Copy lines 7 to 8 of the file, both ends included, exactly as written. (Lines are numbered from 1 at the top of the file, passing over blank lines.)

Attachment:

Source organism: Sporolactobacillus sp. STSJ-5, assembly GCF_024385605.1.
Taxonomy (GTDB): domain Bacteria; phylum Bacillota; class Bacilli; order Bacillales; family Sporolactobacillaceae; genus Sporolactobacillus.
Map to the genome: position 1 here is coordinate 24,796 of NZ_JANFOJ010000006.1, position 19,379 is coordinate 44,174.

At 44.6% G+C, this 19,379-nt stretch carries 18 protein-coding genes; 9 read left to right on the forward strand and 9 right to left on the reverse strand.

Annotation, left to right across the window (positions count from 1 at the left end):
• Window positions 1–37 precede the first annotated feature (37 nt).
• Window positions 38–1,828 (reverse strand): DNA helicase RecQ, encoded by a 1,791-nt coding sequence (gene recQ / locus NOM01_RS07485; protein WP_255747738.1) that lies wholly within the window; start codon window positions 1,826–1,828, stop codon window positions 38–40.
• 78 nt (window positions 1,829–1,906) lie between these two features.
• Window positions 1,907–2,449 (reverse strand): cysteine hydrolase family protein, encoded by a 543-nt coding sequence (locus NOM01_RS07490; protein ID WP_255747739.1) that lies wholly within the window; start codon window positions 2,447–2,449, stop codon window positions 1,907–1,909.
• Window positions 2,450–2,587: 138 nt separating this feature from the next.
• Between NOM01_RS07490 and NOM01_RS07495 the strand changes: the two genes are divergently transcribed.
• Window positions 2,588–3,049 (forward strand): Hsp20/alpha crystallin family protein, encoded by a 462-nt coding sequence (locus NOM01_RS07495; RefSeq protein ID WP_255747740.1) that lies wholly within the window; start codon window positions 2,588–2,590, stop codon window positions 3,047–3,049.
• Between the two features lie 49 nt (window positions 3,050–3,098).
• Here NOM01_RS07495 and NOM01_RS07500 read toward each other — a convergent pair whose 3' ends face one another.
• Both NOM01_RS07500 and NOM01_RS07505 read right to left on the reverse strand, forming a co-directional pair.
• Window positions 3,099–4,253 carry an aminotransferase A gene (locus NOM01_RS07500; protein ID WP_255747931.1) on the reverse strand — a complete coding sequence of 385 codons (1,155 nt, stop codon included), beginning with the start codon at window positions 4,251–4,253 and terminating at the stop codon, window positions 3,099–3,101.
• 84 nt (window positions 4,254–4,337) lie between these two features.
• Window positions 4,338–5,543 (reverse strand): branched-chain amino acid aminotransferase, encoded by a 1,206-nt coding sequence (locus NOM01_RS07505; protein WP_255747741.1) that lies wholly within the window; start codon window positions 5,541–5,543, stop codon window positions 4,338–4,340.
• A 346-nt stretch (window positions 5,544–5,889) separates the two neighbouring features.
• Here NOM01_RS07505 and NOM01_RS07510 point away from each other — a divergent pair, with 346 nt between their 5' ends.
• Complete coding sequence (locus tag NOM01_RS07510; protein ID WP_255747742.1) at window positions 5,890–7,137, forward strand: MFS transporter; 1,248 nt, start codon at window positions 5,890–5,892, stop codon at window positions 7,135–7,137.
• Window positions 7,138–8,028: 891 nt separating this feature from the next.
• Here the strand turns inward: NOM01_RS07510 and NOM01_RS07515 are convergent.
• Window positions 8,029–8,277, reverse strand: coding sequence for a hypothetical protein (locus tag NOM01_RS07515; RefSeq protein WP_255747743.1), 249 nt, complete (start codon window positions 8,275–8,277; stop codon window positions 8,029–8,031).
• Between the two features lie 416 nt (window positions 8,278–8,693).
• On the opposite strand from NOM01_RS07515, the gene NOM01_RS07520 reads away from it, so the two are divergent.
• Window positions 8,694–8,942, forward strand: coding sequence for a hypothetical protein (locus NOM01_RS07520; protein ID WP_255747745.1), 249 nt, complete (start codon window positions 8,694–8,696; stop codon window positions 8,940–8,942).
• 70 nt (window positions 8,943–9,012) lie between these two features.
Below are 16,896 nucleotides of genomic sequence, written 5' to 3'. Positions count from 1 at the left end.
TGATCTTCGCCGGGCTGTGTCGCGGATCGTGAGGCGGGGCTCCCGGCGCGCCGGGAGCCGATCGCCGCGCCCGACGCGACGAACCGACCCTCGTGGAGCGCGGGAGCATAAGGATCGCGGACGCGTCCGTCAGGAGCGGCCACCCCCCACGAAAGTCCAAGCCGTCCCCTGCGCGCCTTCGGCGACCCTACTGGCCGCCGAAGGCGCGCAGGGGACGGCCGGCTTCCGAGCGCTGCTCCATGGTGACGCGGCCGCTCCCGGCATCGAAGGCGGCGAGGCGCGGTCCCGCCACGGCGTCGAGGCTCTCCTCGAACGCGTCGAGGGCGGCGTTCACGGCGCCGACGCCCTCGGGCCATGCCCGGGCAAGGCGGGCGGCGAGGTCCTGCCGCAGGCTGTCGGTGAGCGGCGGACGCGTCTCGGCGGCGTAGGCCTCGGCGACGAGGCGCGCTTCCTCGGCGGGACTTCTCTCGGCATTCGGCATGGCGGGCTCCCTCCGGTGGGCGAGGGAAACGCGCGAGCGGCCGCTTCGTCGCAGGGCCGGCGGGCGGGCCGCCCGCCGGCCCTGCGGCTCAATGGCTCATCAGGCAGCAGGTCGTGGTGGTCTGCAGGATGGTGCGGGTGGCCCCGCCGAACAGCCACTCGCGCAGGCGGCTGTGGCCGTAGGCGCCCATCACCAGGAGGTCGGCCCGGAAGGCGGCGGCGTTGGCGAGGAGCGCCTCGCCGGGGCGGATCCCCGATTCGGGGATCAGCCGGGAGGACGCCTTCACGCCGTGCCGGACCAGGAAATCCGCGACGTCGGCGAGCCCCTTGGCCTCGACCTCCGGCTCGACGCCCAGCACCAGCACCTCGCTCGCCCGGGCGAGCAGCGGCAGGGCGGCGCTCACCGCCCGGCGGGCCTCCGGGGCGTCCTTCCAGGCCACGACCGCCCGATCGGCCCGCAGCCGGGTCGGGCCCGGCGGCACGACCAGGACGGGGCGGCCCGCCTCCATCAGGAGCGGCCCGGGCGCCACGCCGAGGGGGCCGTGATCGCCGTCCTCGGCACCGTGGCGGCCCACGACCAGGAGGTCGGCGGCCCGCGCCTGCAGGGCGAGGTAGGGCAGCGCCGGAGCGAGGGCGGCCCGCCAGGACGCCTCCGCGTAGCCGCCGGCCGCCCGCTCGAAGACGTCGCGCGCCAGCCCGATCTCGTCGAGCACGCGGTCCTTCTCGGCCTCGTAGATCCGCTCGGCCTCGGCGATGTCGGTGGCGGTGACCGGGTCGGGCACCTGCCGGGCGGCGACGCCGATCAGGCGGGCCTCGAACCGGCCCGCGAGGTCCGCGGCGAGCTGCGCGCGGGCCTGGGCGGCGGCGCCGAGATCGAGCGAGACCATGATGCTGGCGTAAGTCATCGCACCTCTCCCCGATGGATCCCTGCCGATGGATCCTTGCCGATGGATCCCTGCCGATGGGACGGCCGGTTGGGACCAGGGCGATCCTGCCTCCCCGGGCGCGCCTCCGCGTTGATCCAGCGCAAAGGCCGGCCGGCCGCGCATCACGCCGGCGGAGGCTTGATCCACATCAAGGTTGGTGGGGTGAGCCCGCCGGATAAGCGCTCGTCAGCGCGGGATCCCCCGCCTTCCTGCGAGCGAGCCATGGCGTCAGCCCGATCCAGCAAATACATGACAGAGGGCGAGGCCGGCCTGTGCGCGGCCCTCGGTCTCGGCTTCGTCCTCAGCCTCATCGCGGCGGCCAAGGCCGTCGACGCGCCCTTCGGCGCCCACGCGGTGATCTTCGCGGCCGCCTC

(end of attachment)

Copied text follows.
• Window positions 38–1,828 (reverse strand): DNA helicase RecQ, encoded by a 1,791-nt coding sequence (gene recQ / locus NOM01_RS07485; protein WP_255747738.1) that lies wholly within the window; start codon window positions 1,826–1,828, stop codon window positions 38–40.
• 78 nt (window positions 1,829–1,906) lie between these two features.